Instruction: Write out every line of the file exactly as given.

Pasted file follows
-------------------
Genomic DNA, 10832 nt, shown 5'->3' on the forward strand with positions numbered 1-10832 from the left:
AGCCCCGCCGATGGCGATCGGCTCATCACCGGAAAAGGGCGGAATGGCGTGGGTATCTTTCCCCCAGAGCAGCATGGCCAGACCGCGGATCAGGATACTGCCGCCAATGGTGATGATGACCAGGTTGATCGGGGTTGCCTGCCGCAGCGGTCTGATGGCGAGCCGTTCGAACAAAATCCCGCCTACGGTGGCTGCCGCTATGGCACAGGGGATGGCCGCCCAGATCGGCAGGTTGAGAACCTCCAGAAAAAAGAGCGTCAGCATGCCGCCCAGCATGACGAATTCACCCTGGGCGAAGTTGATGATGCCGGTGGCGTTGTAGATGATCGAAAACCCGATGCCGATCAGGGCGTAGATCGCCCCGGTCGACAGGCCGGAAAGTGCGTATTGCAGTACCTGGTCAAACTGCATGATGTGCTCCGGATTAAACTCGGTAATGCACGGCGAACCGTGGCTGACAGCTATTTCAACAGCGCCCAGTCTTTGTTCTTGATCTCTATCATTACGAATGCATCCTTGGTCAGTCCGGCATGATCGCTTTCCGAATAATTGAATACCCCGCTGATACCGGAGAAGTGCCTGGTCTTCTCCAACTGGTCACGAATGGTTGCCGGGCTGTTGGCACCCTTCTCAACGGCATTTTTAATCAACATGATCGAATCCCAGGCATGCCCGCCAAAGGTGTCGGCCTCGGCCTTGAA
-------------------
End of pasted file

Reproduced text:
Genomic DNA, 10832 nt, shown 5'->3' on the forward strand with positions numbered 1-10832 from the left:
AGCCCCGCCGATGGCGATCGGCTCATCACCGGAAAAGGGCGGAATGGCGTGGGTATCTTTCCCCCAGAGCAGCATGGCCAGACCGCGGATCAGGATACTGCCGCCAATGGTGATGATGACCAGGTTGATCGGGGTTGCCTGCCGCAGCGGTCTGATGGCGAGCCGTTCGAACAAAATCCCGCCTACGGTGGCTGCCGCTATGGCACAGGGGATGGCCGCCCAGATCGGCAGGTTGAGAACCTCCAGAAAAAAGAGCGTCAGCATGCCGCCCAGCATGACGAATTCACCCTGGGCGAAGTTGATGATGCCGGTGGCGTTGTAGATGATCGAAAACCCGATGCCGATCAGGGCGTAGATCGCCCCGGTCGACAGGCCGGAAAGTGCGTATTGCAGTACCTGGTCAAACTGCATGATGTGCTCCGGATTAAACTCGGTAATGCACGGCGAACCGTGGCTGACAGCTATTTCAACAGCGCCCAGTCTTTGTTCTTGATCTCTATCATTACGAATGCATCCTTGGTCAGTCCGGCATGATCGCTTTCCGAATAATTGAATACCCCGCTGATACCGGAGAAGTGCCTGGTCTTCTCCAACTGGTCACGAATGGTTGCCGGGCTGTTGGCACCCTTCTCAACGGCATTTTTAATCAACATGATCGAATCCCAGGCATGCCCGCCAAAGGTGTCGGCCTCGGCCTTGAA